Christianity is a religion with beliefs. Those beliefs are well-documented over 2,000 years, just as long a period of time or longer than almost any area of secular political philosophy or academics. If you don’t believe in the theological positions of Christianity then do everybody a favor and don’t call yourself a Christian.

        • pagansister

          Your last statement (not believing in the theological positions of Christianity) is why I don’t consider myself a Christian, but a person who respects those who follow a particular faith, in this case, Christianity. My sisters are both very devout Christians, as the 3 of us were raised in a Christian faith. I left at 17. There are liberal Christians and conservative Christians, IMO, neither a better Christian than the other.

        • Bill S

          “If you don’t believe in the theological positions of Christianity then do everybody a favor and don’t call yourself a Christian.”

          That’s fine. I can do that. But “non-theistic” Christianity is conceivable based upon what I said previously. Suppose I do not believe in the supernatural but want to be married in a church or volunteer my time to, say, Catholic Charities. If it is going to bother you to participate in activities with non-theist Christians, then maybe it is not such a good idea.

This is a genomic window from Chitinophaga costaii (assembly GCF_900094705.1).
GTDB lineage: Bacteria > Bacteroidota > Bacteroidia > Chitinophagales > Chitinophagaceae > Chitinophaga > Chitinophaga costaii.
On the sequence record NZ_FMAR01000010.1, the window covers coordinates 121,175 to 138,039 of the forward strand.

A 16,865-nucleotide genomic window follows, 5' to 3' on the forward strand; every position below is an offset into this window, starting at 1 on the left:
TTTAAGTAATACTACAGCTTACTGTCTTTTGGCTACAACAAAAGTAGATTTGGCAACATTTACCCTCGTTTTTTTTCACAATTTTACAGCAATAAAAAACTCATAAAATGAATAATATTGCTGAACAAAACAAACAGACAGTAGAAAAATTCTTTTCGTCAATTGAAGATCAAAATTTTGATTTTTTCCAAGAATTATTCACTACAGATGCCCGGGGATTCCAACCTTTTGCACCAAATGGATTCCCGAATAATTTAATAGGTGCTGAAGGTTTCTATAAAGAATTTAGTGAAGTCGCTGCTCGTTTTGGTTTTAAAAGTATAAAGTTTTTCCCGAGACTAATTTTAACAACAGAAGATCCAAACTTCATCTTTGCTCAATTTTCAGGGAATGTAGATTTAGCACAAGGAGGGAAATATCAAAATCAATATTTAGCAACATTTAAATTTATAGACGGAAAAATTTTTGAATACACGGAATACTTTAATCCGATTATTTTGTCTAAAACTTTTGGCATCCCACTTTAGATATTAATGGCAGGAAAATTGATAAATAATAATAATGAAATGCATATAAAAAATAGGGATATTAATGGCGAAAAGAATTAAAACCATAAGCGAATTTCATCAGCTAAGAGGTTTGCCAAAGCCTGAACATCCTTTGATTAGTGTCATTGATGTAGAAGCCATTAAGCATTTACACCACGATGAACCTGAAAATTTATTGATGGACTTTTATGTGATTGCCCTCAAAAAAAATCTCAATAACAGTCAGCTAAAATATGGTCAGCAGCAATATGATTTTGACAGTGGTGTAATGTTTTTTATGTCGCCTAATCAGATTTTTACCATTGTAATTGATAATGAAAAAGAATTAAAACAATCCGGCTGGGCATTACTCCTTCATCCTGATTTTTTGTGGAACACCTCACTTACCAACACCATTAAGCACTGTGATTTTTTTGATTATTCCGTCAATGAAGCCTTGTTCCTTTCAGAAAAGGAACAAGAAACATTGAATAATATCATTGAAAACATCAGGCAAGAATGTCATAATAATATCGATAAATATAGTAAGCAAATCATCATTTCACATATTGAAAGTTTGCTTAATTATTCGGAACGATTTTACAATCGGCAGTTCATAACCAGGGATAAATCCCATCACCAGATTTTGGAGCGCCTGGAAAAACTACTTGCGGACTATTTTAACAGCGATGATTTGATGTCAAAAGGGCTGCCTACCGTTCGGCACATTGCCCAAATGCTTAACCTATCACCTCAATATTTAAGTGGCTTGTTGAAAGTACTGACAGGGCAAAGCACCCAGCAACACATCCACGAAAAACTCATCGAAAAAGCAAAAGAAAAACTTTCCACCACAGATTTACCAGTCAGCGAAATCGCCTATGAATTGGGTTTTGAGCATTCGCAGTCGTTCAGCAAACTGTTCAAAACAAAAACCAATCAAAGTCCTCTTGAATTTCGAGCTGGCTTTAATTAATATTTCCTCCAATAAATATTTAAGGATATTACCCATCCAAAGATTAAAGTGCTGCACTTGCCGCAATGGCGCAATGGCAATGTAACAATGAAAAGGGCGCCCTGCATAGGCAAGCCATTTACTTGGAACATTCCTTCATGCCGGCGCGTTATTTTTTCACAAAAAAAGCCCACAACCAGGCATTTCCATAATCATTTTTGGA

• Bill S

          “And frankly it seems like an insult to people of genuine faith.”

          People like Dawkins don’t care if not believing in the supernatural is an insult to people of genuine faith. The fact of the matter is that, even if God does not exist, there are still many good things about being a Christian and to give them up would be to throw the baby out with the bath water. The “baby” is all the good that has come from Christianity (and especially Catholicism in my case). The “bath water” is all the superstition and judgmentalism.

    • Sid

      An atheist who enjoys singing hymns.

      • pagansister

        Some hymns are great pieces of music and one doesn’t have to agree with the words or worship aspect of a hymn to appreciate the music.

  • pagansister

    Very interesting indeed. I would feel comfortable going to his services, I think. Looking forward to seeing what others feel about this fellow and his beliefs.